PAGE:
Review Billy Lynn’s Long Halftime Walk: After a succesful documented tour to Al-Ansakar Canal in Iraq during 2004 U.S invasion, the second unit known as the Bravo Squad led by Sarge David Dime (Garrett Hedlund) returns to the country as national heroes. The squad is brought for nationwide promotional tour and the country is showering the surviving members of the unit, especially the war hero Specialist William ‘Billy’ Lynn (Joe Alwyn) with praises and congratulations.
Several hours before their second tour, a national conglomerate has invited them to a football game where they’ll be honored during the halftime entertainment, which presenting the famous Destiny’s Child. Unbeknownst to most of them, this finest hour might be the hardest, the most crucial moment where Billy Lynn’s Long Halftime Walk takes its time.
Originally shot and intended to project on 120 fps in 3D at 4K HD resolution (although other conversed versions are also available), this has become Ang Lee’s most ambitious project to date; however, for Ang Lee, updated technology isn’t intended for merely gimmick, since he urges to use them as a keypoint to storytelling—an enhancer. Yet, in Billy Lynn’s case, those who expect the this adaptation of 2012 novel of the same title to be a visually provoking war bonanza should be disappointed; because it’s never been a battlefield film, Billy Lynn’s is a story of reconciliation—a contemplative story of war commercialization wrapped in PTSD drama and series of flashbacks.
Ang Lee keeps the focus on the titular character’s state of mind prior to another tenure to Iraq, which even he doubts about it. Intertangled in series of flashbacks, Billy Lynn’s attempts to unearth the titular hero’s motivation in dabbling into the deadly war: his own sister (Kristen Stewart), who ironically challenges the war itself. Simultaneously, it unravels how the war has scarred him for life and shaped him into the person he has become—thanks to Sgt. Breem (Vin Diesel). At the same time, Billy Lynn’s attempts to pose an actual satire about how people’s self-claimed ‘gratitude’ has grown into something bigger than themselves—an urgency to exploit this young unit into a money-making star.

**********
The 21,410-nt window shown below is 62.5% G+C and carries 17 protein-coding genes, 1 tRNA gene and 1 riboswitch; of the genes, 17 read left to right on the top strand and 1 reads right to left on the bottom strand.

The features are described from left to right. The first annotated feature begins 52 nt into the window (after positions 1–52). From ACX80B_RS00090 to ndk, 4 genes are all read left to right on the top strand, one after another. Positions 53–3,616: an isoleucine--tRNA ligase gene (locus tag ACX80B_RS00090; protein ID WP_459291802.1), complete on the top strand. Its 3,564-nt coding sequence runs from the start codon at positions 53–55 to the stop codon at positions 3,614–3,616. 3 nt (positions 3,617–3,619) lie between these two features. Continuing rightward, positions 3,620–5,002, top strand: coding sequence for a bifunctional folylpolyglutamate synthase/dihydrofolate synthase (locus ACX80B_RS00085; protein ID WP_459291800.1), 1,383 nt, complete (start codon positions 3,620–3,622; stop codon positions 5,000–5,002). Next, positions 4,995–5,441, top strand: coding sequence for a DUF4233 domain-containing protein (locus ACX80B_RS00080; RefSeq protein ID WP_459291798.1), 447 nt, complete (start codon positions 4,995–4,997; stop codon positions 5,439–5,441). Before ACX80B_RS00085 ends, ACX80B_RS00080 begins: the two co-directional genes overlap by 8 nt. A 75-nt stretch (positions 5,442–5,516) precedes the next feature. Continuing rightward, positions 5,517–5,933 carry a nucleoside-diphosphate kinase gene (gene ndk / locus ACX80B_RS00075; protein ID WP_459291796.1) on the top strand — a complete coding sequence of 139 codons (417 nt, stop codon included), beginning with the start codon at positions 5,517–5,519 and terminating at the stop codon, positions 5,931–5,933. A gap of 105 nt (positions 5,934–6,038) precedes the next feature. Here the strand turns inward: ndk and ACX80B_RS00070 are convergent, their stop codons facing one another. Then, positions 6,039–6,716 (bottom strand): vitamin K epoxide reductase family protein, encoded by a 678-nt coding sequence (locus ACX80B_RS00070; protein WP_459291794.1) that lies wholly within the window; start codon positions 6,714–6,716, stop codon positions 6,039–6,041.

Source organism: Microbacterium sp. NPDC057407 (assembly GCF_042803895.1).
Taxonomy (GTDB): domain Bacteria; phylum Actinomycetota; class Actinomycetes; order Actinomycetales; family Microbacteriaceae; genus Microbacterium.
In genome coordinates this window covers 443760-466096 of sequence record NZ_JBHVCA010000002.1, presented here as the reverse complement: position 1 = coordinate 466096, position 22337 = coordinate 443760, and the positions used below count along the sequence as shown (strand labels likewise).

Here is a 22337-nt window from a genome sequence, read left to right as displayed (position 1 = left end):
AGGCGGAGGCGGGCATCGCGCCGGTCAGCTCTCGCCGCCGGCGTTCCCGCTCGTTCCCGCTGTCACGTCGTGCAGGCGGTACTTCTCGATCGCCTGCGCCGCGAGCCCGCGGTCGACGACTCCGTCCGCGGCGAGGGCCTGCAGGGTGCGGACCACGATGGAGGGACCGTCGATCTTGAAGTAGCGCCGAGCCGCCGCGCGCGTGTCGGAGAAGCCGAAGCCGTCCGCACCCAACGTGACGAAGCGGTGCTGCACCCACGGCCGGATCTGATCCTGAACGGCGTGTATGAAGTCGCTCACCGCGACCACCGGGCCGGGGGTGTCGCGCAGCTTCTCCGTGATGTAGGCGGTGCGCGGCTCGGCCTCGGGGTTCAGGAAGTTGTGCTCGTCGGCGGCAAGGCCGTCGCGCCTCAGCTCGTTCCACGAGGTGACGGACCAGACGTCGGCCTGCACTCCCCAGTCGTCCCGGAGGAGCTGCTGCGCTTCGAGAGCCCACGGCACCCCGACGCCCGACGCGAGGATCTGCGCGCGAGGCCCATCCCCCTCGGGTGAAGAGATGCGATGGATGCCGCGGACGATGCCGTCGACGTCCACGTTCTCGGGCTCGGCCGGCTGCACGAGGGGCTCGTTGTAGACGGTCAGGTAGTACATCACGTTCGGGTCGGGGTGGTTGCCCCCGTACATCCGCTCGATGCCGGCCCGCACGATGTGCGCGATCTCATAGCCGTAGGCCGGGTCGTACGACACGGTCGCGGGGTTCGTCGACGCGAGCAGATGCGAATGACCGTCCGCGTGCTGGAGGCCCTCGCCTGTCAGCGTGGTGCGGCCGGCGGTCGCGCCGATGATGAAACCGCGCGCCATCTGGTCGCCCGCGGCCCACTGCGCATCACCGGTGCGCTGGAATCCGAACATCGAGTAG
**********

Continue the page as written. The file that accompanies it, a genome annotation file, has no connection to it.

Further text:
While Ang Lee’s saintly purpose is exceptional and his direction (given limited takes he had during the production) is solid, the actual film suffers from unfocused storytelling. Muddled in casual flashback and ‘special’ flashback to the battlefield marked with astonishing editing, Billy Lynn’s gets lost in contemplation. What’s left of it is a depressed brotherhood story, which sometimes leaves the titular character into isolation.
The use of high frame rate picture ends up being the most questionable decision since it isn’t universally available. In accommodating that treat, the film is adorned with engaging cinematography and special treatments. That requires lots of close-up shots as well as overly focused pictures which makes the characters seem separated from the background (I wonder it is intended to create lifelike effect if projected in the correct format). For viewers of the regular version projected in regular cinema, those screen-adaptation feels overly flat and mostly out of place; it provides nothing but abundant facial expressions.
The drama, which becomes Billy Lynn’s most poignant presentation, is sometimes feeling flat; Ang Lee’s direction still shines. Billy Lynn’s Long Halftime Walk’s saintly message about war commercialization is only partially emanated. The rest of it is drowned in Ang Lee’s filmmaking ambition which fails to make an immediate impact.
Billy Lynn’s Long Halftime Walk (2016)
Drama, War Directed by: Ang Lee Written by: Jean-Christophe Castelli based on novel by Ben Fountain Starred by: Joe Alwyn, Garrett Hedlund, Kristen Stewart, Chris Tucker, Vin Diesel Runtime: 110 mins Rated R